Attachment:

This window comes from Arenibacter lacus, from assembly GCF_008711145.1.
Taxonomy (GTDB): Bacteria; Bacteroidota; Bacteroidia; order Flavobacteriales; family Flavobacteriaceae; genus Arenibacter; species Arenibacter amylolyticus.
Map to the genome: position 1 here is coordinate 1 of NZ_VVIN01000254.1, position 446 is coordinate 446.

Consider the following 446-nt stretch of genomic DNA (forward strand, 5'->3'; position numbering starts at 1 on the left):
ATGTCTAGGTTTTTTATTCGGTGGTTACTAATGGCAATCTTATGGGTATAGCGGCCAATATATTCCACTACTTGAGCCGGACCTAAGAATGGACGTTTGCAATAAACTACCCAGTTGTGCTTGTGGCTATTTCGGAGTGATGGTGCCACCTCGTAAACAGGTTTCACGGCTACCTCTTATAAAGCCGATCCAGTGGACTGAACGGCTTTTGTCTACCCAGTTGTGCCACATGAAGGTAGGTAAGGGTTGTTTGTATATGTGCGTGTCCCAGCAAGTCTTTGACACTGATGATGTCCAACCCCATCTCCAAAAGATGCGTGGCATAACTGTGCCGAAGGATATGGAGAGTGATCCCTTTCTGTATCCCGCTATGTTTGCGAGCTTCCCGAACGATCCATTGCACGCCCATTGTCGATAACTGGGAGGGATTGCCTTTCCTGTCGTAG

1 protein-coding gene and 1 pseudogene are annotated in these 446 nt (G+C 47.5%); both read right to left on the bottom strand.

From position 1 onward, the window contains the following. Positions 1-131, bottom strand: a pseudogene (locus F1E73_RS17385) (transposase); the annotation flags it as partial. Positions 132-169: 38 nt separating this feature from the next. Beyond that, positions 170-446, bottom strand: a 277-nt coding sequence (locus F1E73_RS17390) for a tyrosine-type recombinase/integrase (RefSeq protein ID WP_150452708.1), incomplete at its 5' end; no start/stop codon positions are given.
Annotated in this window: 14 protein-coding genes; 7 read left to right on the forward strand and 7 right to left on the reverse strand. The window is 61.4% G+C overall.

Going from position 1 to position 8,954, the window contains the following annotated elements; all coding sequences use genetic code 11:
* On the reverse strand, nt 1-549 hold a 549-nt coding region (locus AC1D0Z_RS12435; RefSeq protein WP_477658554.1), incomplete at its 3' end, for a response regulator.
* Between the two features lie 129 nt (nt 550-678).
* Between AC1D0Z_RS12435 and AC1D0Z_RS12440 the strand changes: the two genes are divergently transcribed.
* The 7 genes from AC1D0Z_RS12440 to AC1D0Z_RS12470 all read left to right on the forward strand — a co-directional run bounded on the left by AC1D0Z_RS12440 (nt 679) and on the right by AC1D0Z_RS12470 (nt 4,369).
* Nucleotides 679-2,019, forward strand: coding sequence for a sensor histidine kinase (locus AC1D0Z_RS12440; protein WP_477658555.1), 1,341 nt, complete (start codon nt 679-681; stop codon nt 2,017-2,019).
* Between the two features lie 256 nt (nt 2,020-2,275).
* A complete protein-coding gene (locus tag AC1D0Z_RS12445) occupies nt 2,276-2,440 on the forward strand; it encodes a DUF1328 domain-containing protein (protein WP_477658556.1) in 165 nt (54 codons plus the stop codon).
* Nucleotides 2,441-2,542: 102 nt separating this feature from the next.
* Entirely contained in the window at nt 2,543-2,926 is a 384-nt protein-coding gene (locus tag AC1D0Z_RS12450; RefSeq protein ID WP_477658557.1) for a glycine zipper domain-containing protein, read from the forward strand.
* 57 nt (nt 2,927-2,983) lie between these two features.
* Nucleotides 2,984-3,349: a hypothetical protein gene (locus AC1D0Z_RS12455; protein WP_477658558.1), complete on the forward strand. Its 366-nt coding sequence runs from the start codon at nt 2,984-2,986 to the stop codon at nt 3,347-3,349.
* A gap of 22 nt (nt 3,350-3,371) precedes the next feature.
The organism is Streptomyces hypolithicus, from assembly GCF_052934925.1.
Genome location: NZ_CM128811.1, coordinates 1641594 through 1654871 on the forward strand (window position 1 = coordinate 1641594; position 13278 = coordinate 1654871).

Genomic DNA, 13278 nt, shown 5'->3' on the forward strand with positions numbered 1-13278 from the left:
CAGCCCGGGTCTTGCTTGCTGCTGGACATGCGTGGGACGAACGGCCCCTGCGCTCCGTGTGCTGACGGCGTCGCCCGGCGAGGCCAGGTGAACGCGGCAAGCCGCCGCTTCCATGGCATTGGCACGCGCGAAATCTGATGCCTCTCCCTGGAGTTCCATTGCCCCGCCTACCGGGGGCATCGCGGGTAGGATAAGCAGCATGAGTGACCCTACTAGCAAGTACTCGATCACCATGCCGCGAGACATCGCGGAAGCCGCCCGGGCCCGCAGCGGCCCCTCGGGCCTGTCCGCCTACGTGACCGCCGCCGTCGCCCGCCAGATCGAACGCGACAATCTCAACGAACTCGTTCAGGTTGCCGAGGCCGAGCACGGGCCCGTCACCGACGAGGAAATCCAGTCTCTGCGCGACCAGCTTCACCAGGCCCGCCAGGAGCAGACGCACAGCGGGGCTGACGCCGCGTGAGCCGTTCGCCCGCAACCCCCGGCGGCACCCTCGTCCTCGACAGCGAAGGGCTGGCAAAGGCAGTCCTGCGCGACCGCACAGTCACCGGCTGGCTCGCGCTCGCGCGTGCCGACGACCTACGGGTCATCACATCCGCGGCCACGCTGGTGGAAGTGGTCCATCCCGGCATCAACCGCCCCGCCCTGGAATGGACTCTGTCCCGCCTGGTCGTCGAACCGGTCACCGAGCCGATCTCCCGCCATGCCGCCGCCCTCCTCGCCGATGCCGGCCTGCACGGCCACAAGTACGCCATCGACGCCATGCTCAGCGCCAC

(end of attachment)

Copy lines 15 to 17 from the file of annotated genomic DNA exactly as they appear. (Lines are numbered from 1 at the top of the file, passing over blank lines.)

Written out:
* Between the two features lie 256 nt (nt 2,020-2,275).
* A complete protein-coding gene (locus tag AC1D0Z_RS12445) occupies nt 2,276-2,440 on the forward strand; it encodes a DUF1328 domain-containing protein (protein WP_477658556.1) in 165 nt (54 codons plus the stop codon).
* Nucleotides 2,441-2,542: 102 nt separating this feature from the next.